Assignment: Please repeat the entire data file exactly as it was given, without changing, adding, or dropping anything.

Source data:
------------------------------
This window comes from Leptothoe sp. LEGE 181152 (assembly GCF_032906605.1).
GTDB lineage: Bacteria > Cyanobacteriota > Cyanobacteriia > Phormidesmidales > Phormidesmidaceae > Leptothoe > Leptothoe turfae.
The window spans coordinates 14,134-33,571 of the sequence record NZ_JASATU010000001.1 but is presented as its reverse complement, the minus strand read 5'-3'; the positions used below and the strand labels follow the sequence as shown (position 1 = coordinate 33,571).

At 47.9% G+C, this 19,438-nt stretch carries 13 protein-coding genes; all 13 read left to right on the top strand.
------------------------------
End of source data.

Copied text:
This window comes from Leptothoe sp. LEGE 181152 (assembly GCF_032906605.1).
GTDB lineage: Bacteria > Cyanobacteriota > Cyanobacteriia > Phormidesmidales > Phormidesmidaceae > Leptothoe > Leptothoe turfae.
The window spans coordinates 14,134-33,571 of the sequence record NZ_JASATU010000001.1 but is presented as its reverse complement, the minus strand read 5'-3'; the positions used below and the strand labels follow the sequence as shown (position 1 = coordinate 33,571).

At 47.9% G+C, this 19,438-nt stretch carries 13 protein-coding genes; all 13 read left to right on the top strand.